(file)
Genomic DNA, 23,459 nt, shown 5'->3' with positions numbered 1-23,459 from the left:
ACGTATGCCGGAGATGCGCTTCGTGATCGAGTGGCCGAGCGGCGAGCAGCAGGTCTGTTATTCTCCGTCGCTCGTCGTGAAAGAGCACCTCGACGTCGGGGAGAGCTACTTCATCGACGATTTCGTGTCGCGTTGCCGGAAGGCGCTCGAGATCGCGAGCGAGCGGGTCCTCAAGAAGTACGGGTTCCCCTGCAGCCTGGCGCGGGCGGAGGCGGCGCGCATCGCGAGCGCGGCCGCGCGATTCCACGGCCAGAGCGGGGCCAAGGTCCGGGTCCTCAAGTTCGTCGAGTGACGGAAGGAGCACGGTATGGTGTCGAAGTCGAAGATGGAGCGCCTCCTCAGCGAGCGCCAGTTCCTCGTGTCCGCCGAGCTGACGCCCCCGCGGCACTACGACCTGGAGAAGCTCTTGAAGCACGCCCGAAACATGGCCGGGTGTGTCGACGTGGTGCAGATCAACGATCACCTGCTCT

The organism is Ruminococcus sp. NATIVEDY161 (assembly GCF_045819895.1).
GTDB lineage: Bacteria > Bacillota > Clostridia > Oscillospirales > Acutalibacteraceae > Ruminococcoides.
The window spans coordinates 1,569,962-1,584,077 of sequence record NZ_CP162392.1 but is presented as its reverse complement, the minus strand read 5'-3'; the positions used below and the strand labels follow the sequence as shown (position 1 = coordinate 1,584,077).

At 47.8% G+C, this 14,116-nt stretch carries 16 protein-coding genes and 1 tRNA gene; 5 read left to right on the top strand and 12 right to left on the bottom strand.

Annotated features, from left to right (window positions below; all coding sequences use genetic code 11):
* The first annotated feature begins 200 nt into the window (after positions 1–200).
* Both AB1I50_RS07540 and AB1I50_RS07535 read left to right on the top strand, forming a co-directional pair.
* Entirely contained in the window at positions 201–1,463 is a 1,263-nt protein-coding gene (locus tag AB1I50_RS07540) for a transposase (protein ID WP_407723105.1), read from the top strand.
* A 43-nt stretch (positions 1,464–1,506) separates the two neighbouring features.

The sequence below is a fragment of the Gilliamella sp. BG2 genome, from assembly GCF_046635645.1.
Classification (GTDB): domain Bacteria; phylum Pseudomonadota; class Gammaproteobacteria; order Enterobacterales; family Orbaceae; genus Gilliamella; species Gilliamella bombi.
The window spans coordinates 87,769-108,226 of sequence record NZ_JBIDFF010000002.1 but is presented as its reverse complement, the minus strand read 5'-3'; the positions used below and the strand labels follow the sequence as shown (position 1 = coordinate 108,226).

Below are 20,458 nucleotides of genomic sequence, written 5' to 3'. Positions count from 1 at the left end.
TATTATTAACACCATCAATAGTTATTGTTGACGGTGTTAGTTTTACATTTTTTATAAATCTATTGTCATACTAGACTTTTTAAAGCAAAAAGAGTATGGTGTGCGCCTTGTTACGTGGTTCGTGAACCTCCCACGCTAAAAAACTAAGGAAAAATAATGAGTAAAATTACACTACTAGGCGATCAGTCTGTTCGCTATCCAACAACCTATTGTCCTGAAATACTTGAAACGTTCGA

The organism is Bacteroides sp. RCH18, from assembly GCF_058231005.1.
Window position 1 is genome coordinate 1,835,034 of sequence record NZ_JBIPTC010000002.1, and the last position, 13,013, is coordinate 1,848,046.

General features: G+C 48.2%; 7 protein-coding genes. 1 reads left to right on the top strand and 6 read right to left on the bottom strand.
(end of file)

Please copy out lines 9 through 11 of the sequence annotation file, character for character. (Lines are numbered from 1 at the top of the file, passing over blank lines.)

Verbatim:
* Both AB1I50_RS07540 and AB1I50_RS07535 read left to right on the top strand, forming a co-directional pair.
* Entirely contained in the window at positions 201–1,463 is a 1,263-nt protein-coding gene (locus tag AB1I50_RS07540) for a transposase (protein ID WP_407723105.1), read from the top strand.
* A 43-nt stretch (positions 1,464–1,506) separates the two neighbouring features.